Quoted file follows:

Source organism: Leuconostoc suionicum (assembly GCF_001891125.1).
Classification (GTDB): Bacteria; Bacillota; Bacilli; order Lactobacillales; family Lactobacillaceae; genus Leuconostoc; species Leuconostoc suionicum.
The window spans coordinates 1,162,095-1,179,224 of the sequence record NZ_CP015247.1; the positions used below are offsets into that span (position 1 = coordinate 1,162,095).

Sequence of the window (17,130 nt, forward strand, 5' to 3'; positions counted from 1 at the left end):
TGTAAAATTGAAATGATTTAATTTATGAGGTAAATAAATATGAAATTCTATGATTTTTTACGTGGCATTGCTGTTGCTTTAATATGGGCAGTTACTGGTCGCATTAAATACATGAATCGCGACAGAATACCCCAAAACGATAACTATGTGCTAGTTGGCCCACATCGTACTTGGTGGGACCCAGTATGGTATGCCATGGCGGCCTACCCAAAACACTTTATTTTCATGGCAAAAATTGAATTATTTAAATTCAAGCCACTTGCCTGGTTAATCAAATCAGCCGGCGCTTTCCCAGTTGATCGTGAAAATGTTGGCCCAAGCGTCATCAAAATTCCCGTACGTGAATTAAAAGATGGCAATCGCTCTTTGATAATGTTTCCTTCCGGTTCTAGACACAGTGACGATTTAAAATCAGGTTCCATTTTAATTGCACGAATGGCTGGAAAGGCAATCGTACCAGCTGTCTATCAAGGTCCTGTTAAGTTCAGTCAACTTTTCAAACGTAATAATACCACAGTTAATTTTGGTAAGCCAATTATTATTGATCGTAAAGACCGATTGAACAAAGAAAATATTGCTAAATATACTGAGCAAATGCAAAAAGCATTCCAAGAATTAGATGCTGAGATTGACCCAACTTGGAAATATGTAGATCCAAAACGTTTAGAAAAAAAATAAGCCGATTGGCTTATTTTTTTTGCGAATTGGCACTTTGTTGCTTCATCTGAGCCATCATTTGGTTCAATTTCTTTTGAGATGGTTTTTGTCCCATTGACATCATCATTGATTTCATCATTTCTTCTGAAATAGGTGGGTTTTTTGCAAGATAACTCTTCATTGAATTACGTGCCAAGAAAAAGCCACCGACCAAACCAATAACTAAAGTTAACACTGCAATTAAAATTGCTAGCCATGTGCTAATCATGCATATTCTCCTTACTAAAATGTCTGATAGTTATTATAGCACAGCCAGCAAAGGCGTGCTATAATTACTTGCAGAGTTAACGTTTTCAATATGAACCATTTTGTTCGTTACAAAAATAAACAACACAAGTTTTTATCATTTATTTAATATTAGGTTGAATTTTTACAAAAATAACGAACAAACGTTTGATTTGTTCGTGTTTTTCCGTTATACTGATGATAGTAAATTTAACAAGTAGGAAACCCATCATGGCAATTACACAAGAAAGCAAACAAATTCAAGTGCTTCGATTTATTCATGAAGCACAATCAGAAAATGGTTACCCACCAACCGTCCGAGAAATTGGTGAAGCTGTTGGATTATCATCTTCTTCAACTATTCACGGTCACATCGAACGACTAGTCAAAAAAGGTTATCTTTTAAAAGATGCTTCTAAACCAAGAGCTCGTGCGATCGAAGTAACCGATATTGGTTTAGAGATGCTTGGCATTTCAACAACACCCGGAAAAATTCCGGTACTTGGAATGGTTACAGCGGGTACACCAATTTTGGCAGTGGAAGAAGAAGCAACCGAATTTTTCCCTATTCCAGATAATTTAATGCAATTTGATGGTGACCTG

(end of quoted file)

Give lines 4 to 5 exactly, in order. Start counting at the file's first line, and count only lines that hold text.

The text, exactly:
Sequence of the window (17,130 nt, forward strand, 5' to 3'; positions counted from 1 at the left end):
TGTAAAATTGAAATGATTTAATTTATGAGGTAAATAAATATGAAATTCTATGATTTTTTACGTGGCATTGCTGTTGCTTTAATATGGGCAGTTACTGGTCGCATTAAATACATGAATCGCGACAGAATACCCCAAAACGATAACTATGTGCTAGTTGGCCCACATCGTACTTGGTGGGACCCAGTATGGTATGCCATGGCGGCCTACCCAAAACACTTTATTTTCATGGCAAAAATTGAATTATTTAAATTCAAGCCACTTGCCTGGTTAATCAAATCAGCCGGCGCTTTCCCAGTTGATCGTGAAAATGTTGGCCCAAGCGTCATCAAAATTCCCGTACGTGAATTAAAAGATGGCAATCGCTCTTTGATAATGTTTCCTTCCGGTTCTAGACACAGTGACGATTTAAAATCAGGTTCCATTTTAATTGCACGAATGGCTGGAAAGGCAATCGTACCAGCTGTCTATCAAGGTCCTGTTAAGTTCAGTCAACTTTTCAAACGTAATAATACCACAGTTAATTTTGGTAAGCCAATTATTATTGATCGTAAAGACCGATTGAACAAAGAAAATATTGCTAAATATACTGAGCAAATGCAAAAAGCATTCCAAGAATTAGATGCTGAGATTGACCCAACTTGGAAATATGTAGATCCAAAACGTTTAGAAAAAAAATAAGCCGATTGGCTTATTTTTTTTGCGAATTGGCACTTTGTTGCTTCATCTGAGCCATCATTTGGTTCAATTTCTTTTGAGATGGTTTTTGTCCCATTGACATCATCATTGATTTCATCATTTCTTCTGAAATAGGTGGGTTTTTTGCAAGATAACTCTTCATTGAATTACGTGCCAAGAAAAAGCCACCGACCAAACCAATAACTAAAGTTAACACTGCAATTAAAATTGCTAGCCATGTGCTAATCATGCATATTCTCCTTACTAAAATGTCTGATAGTTATTATAGCACAGCCAGCAAAGGCGTGCTATAATTACTTGCAGAGTTAACGTTTTCAATATGAACCATTTTGTTCGTTACAAAAATAAACAACACAAGTTTTTATCATTTATTTAATATTAGGTTGAATTTTTACAAAAATAACGAACAAACGTTTGATTTGTTCGTGTTTTTCCGTTATACTGATGATAGTAAATTTAACAAGTAGGAAACCCATCATGGCAATTACACAAGAAAGCAAACAAATTCAAGTGCTTCGATTTATTCATGAAGCACAATCAGAAAATGGTTACCCACCAACCGTCCGAGAAATTGGTGAAGCTGTTGGATTATCATCTTCTTCAACTATTCACGGTCACATCGAACGACTAGTCAAAAAAGGTTATCTTTTAAAAGATGCTTCTAAACCAAGAGCTCGTGCGATCGAAGTAACCGATATTGGTTTAGAGATGCTTGGCATTTCAACAACACCCGGAAAAATTCCGGTACTTGGAATGGTTACAGCGGGTACACCAATTTTGGCAGTGGAAGAAGAAGCAACCGAATTTTTCCCTATTCCAGATAATTTAATGCAATTTGATGGTGACCTG